Our preservice teachers have the opportunity to apply to be part of the NASA MEI STEM program sponsored by Texas State University and NASA Minority University Research and Education Project. The program is an intensive professional development program that introduces students to the 5E instructional model, STEM integration, and future-ready skill sets to incorporate in the classroom. Each day our preservice teachers are reflection on what they learned at NASA. This is our first reflection from a series of reflections that we will share with you over the the next week.
NASA MEI participant video reflection can be found at https://youtu.be/pbDQcxYlHxo.
Dr. Jennifer Miller-Ray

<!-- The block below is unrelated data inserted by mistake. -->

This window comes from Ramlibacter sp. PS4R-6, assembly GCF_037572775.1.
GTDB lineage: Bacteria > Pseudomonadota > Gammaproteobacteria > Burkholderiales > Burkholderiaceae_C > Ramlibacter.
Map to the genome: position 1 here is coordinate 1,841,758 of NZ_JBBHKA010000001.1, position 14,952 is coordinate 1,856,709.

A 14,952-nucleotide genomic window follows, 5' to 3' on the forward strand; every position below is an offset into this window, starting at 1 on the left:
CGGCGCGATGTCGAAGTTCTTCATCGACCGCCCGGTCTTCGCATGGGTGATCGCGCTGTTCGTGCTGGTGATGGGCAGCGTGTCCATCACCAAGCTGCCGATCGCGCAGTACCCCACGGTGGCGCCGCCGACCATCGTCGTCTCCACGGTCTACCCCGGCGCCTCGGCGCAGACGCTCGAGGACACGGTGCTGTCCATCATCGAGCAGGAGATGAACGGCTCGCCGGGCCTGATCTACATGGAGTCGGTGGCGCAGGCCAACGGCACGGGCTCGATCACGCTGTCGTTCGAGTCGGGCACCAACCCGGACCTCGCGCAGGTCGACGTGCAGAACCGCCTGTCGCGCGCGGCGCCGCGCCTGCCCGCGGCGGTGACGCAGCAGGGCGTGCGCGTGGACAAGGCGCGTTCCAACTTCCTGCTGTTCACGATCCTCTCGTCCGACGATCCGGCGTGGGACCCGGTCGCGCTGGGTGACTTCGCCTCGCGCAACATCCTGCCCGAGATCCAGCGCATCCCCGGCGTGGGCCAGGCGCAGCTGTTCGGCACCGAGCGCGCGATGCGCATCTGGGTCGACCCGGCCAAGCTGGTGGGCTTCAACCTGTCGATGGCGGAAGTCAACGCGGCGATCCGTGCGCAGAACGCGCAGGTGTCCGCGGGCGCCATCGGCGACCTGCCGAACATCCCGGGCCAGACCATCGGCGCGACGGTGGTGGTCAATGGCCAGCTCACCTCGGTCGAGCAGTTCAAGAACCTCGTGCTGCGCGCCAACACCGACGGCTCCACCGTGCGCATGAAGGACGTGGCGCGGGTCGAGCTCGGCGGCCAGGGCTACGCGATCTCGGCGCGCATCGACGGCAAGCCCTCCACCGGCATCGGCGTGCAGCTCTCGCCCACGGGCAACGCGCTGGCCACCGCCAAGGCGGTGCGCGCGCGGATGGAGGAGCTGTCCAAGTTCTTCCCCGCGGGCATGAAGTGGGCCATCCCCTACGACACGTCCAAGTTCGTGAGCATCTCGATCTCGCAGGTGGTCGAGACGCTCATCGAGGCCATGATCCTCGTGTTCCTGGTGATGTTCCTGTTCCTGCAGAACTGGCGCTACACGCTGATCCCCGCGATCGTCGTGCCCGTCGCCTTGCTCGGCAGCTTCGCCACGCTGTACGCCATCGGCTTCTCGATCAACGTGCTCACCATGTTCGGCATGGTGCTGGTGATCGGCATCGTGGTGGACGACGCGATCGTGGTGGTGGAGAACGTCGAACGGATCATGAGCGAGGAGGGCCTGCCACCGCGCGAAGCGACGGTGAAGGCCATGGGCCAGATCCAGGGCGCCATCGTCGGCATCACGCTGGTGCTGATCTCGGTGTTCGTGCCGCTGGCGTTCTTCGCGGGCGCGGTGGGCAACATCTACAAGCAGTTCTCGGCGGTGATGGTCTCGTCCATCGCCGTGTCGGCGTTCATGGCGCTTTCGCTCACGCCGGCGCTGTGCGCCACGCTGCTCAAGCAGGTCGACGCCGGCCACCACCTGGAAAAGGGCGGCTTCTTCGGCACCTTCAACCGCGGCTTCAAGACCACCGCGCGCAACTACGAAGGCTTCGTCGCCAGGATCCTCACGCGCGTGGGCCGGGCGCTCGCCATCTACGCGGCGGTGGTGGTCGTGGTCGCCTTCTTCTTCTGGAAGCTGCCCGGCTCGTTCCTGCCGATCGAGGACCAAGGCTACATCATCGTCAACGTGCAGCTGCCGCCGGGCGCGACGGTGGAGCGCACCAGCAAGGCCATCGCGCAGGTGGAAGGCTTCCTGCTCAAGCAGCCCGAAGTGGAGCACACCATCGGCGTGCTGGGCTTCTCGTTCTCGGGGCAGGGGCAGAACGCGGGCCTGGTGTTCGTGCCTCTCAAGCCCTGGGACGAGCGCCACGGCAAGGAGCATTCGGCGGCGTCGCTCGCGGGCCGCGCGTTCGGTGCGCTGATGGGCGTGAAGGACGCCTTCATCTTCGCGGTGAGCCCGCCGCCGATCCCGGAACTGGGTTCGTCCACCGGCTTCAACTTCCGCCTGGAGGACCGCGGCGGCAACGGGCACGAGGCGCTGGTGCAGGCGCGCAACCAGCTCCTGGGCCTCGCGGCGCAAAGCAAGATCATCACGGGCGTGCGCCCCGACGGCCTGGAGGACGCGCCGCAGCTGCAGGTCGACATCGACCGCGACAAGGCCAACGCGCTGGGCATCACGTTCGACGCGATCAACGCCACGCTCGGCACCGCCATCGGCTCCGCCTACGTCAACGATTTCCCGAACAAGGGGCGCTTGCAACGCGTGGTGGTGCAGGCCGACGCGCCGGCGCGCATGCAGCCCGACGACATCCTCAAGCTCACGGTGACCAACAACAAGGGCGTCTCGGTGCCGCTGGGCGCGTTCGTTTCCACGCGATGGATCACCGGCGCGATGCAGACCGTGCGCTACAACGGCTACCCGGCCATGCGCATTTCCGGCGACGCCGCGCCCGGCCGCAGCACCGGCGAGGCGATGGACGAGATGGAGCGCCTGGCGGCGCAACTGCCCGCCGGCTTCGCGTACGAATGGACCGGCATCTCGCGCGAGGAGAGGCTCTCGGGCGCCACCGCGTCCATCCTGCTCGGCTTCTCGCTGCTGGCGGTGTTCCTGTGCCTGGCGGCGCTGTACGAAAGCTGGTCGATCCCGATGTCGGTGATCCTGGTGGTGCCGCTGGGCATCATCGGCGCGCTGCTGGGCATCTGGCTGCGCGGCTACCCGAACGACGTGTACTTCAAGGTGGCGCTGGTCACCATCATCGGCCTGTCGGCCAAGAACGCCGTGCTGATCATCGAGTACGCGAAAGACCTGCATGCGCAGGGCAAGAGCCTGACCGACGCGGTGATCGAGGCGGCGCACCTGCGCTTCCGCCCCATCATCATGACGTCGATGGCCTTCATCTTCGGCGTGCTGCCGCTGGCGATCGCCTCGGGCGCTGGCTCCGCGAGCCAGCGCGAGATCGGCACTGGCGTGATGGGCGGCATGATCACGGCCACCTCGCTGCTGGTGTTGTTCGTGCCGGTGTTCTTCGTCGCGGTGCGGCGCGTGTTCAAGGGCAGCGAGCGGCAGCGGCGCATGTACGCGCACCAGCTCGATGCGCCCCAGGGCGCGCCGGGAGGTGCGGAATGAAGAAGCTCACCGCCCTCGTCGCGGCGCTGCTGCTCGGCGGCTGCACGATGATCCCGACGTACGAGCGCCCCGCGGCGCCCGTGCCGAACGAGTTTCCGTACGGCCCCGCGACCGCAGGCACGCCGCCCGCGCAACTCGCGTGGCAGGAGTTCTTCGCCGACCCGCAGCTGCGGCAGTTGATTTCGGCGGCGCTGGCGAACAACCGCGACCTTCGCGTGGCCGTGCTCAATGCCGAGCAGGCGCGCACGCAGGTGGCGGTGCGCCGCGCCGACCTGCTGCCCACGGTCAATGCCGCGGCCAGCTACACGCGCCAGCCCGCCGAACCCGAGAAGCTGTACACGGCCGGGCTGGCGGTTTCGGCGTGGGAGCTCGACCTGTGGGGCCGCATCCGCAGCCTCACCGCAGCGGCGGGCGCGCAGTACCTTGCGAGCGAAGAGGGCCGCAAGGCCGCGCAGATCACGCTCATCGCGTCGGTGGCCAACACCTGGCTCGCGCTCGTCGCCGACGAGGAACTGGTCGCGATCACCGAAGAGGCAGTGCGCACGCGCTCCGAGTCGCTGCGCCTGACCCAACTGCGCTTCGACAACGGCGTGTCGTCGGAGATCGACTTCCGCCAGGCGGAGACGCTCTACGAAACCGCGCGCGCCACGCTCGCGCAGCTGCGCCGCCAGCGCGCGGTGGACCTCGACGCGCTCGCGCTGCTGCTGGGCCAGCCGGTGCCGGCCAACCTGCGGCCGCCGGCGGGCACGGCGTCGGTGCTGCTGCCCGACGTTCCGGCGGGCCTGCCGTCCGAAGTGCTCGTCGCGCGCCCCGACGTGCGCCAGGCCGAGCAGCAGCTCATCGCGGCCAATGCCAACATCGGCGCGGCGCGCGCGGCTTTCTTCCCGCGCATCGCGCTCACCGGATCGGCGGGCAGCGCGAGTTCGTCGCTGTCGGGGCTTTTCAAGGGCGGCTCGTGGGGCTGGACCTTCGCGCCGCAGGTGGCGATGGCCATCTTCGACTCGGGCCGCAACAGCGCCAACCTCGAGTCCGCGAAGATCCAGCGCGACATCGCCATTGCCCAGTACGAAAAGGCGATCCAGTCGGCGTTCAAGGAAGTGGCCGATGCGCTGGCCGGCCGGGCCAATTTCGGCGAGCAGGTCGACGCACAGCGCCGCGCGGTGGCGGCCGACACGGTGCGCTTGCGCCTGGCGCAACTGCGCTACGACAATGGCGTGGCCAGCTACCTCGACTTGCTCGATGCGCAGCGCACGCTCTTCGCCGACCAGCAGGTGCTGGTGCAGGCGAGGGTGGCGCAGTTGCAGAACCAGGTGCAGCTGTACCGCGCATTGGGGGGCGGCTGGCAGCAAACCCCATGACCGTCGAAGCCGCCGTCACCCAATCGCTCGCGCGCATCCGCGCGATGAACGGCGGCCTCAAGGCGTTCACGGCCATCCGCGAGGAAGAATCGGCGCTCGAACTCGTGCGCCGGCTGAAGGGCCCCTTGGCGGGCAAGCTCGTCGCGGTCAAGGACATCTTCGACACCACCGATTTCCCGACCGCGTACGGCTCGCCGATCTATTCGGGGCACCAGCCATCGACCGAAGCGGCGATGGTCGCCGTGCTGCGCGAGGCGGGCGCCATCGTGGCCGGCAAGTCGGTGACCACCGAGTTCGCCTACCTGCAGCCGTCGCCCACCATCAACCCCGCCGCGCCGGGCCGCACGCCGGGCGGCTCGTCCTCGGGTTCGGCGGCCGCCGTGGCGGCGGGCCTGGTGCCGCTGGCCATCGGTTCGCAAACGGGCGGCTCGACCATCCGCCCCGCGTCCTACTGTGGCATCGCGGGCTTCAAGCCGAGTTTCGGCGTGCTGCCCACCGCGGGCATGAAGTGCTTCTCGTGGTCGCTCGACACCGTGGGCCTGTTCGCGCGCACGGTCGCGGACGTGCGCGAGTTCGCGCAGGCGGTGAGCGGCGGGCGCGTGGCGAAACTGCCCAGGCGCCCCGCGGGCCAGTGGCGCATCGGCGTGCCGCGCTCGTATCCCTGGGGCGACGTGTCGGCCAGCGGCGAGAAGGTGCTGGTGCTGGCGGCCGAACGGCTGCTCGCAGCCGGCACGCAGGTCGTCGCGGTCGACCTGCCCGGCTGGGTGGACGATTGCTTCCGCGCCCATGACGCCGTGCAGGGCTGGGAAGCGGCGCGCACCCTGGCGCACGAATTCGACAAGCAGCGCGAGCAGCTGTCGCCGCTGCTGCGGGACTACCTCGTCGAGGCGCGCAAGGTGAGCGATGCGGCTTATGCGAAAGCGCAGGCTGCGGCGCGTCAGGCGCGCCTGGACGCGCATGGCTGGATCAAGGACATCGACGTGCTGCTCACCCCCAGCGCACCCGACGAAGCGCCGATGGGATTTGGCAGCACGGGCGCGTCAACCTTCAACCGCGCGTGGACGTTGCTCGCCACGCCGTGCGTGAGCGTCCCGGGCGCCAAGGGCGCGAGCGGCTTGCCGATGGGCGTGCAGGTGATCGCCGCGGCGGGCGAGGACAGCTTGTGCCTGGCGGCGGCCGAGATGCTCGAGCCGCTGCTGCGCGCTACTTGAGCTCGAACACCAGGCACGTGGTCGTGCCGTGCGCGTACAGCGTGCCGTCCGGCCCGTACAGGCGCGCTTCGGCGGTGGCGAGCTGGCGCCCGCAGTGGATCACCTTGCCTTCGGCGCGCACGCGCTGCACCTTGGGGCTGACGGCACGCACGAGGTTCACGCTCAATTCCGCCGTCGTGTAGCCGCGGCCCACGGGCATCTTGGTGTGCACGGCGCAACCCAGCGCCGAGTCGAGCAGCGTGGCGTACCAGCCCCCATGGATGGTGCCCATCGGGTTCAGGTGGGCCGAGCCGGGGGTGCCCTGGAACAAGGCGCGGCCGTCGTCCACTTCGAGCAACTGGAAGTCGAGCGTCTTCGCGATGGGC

Jennifer Miller-Ray, PhD. is a cognitive scientist, curriculum designer and learning expert specializing in literacy, STEM K-12 integration initiatives, makerspace instructional design, pedagogy, and digital resources. Currently, she serves as an assistant professor in reading in the College of Education at Sul Ross State University. She has designed literacy and makerspace events for NASA launch parties held at the Kennedy space center, NASA STEM camps, and for the Perot Museum. Dr. Miller has received multiple NASA, state, and community grants to fund STEM research programs. In addition, Dr. Miller has developed two Massive Open Online Courses through Canvas's Open Network highlighting NASA MMS Education Outreach programs. Dr. Miller has successfully implemented research initiatives to study student attitudes and perspectives during STEAM camp and in a middle school robotics program the last three years with the University of North Texas. Dr. Miller's research centers around a makerspace project-based learning model in which elementary and middle school students connect curriculum content to informal makerspace activities to make an artifact serving the career role of a journalist, scientist, engineer, or journalist. Recently, her dissertation initiatives, funded through a NASA grant and local library public school program, were highlighted as the innovative research project in the University of North Texas's January 2017 RESEARCH magazine.
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